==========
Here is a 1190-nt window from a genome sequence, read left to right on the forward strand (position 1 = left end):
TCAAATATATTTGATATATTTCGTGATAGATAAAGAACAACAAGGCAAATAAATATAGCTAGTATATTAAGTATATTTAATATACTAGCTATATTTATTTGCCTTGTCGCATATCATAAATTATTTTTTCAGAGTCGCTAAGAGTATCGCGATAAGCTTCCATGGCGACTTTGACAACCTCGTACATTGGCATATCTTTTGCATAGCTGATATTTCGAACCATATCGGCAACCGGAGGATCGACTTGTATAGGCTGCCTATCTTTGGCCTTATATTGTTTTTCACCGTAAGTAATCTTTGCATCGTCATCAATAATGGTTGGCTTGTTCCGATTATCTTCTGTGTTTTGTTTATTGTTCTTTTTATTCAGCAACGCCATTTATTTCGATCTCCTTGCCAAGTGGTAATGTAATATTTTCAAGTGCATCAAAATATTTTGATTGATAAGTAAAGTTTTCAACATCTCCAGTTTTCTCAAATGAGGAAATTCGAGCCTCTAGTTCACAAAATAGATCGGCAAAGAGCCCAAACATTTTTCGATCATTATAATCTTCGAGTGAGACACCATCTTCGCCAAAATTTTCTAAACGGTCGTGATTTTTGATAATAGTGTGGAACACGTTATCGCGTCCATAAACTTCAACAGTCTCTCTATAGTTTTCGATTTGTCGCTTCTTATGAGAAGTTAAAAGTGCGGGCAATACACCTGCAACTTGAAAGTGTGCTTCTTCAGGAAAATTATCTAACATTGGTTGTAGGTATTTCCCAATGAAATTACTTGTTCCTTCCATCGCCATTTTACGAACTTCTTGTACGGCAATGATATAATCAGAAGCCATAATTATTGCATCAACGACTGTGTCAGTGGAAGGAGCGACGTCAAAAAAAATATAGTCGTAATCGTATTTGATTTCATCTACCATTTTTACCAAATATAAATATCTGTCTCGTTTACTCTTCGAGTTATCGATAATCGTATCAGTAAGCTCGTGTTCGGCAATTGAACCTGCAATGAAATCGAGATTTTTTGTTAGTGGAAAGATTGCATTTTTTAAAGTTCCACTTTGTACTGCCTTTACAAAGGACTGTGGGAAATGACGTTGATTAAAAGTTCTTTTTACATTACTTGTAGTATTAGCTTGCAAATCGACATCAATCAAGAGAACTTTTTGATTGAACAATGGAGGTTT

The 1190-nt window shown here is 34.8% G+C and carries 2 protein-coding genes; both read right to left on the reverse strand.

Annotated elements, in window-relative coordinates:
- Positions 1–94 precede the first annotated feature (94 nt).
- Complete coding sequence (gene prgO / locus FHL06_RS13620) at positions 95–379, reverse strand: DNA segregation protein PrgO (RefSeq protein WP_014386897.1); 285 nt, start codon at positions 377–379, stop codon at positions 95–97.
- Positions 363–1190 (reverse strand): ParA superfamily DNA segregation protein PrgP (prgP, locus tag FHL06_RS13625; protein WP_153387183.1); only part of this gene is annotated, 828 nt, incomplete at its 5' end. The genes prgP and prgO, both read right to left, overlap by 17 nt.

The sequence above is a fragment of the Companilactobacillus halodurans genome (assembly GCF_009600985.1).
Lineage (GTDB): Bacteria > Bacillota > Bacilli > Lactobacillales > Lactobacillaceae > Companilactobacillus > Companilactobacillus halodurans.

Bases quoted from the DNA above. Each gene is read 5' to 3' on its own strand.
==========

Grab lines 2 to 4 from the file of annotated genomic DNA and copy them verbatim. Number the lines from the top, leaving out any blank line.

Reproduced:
TCAAATATATTTGATATATTTCGTGATAGATAAAGAACAACAAGGCAAATAAATATAGCTAGTATATTAAGTATATTTAATATACTAGCTATATTTATTTGCCTTGTCGCATATCATAAATTATTTTTTCAGAGTCGCTAAGAGTATCGCGATAAGCTTCCATGGCGACTTTGACAACCTCGTACATTGGCATATCTTTTGCATAGCTGATATTTCGAACCATATCGGCAACCGGAGGATCGACTTGTATAGGCTGCCTATCTTTGGCCTTATATTGTTTTTCACCGTAAGTAATCTTTGCATCGTCATCAATAATGGTTGGCTTGTTCCGATTATCTTCTGTGTTTTGTTTATTGTTCTTTTTATTCAGCAACGCCATTTATTTCGATCTCCTTGCCAAGTGGTAATGTAATATTTTCAAGTGCATCAAAATATTTTGATTGATAAGTAAAGTTTTCAACATCTCCAGTTTTCTCAAATGAGGAAATTCGAGCCTCTAGTTCACAAAATAGATCGGCAAAGAGCCCAAACATTTTTCGATCATTATAATCTTCGAGTGAGACACCATCTTCGCCAAAATTTTCTAAACGGTCGTGATTTTTGATAATAGTGTGGAACACGTTATCGCGTCCATAAACTTCAACAGTCTCTCTATAGTTTTCGATTTGTCGCTTCTTATGAGAAGTTAAAAGTGCGGGCAATACACCTGCAACTTGAAAGTGTGCTTCTTCAGGAAAATTATCTAACATTGGTTGTAGGTATTTCCCAATGAAATTACTTGTTCCTTCCATCGCCATTTTACGAACTTCTTGTACGGCAATGATATAATCAGAAGCCATAATTATTGCATCAACGACTGTGTCAGTGGAAGGAGCGACGTCAAAAAAAATATAGTCGTAATCGTATTTGATTTCATCTACCATTTTTACCAAATATAAATATCTGTCTCGTTTACTCTTCGAGTTATCGATAATCGTATCAGTAAGCTCGTGTTCGGCAATTGAACCTGCAATGAAATCGAGATTTTTTGTTAGTGGAAAGATTGCATTTTTTAAAGTTCCACTTTGTACTGCCTTTACAAAGGACTGTGGGAAATGACGTTGATTAAAAGTTCTTTTTACATTACTTGTAGTATTAGCTTGCAAATCGACATCAATCAAGAGAACTTTTTGATTGAACAATGGAGGTTT

The 1190-nt window shown here is 34.8% G+C and carries 2 protein-coding genes; both read right to left on the reverse strand.

Annotated elements, in window-relative coordinates: